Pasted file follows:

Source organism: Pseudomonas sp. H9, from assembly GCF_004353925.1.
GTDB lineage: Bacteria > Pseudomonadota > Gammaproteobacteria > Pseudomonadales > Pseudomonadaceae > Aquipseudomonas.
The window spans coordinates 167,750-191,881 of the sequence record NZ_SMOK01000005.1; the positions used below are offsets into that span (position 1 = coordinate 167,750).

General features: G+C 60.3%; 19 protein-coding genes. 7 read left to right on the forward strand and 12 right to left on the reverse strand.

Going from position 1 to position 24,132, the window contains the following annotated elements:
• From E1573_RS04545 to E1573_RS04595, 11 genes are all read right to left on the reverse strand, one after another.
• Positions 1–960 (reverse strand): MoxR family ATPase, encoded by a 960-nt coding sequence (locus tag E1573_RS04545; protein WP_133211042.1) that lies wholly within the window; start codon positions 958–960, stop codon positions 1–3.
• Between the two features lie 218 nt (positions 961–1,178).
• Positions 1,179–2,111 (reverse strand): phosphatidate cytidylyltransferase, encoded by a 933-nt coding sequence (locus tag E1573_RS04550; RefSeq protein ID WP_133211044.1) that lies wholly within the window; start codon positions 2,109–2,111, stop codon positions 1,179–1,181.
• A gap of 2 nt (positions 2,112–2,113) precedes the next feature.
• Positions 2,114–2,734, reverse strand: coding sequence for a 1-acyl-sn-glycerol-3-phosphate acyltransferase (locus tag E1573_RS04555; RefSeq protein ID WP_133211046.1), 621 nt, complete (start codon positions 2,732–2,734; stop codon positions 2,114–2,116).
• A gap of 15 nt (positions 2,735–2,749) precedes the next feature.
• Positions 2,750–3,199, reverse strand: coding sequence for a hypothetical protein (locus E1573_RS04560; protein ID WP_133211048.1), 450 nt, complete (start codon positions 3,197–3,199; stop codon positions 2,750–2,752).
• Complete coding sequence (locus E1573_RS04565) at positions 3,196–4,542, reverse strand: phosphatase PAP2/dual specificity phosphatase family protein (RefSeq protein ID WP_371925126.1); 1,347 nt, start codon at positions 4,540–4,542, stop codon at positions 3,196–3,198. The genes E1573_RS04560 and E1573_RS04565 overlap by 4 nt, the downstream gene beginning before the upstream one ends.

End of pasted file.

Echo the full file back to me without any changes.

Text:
Source organism: Pseudomonas sp. H9, from assembly GCF_004353925.1.
GTDB lineage: Bacteria > Pseudomonadota > Gammaproteobacteria > Pseudomonadales > Pseudomonadaceae > Aquipseudomonas.
The window spans coordinates 167,750-191,881 of the sequence record NZ_SMOK01000005.1; the positions used below are offsets into that span (position 1 = coordinate 167,750).

General features: G+C 60.3%; 19 protein-coding genes. 7 read left to right on the forward strand and 12 right to left on the reverse strand.

Going from position 1 to position 24,132, the window contains the following annotated elements:
• From E1573_RS04545 to E1573_RS04595, 11 genes are all read right to left on the reverse strand, one after another.
• Positions 1–960 (reverse strand): MoxR family ATPase, encoded by a 960-nt coding sequence (locus tag E1573_RS04545; protein WP_133211042.1) that lies wholly within the window; start codon positions 958–960, stop codon positions 1–3.
• Between the two features lie 218 nt (positions 961–1,178).
• Positions 1,179–2,111 (reverse strand): phosphatidate cytidylyltransferase, encoded by a 933-nt coding sequence (locus tag E1573_RS04550; RefSeq protein ID WP_133211044.1) that lies wholly within the window; start codon positions 2,109–2,111, stop codon positions 1,179–1,181.
• A gap of 2 nt (positions 2,112–2,113) precedes the next feature.
• Positions 2,114–2,734, reverse strand: coding sequence for a 1-acyl-sn-glycerol-3-phosphate acyltransferase (locus tag E1573_RS04555; RefSeq protein ID WP_133211046.1), 621 nt, complete (start codon positions 2,732–2,734; stop codon positions 2,114–2,116).
• A gap of 15 nt (positions 2,735–2,749) precedes the next feature.
• Positions 2,750–3,199, reverse strand: coding sequence for a hypothetical protein (locus E1573_RS04560; protein ID WP_133211048.1), 450 nt, complete (start codon positions 3,197–3,199; stop codon positions 2,750–2,752).
• Complete coding sequence (locus E1573_RS04565) at positions 3,196–4,542, reverse strand: phosphatase PAP2/dual specificity phosphatase family protein (RefSeq protein ID WP_371925126.1); 1,347 nt, start codon at positions 4,540–4,542, stop codon at positions 3,196–3,198. The genes E1573_RS04560 and E1573_RS04565 overlap by 4 nt, the downstream gene beginning before the upstream one ends.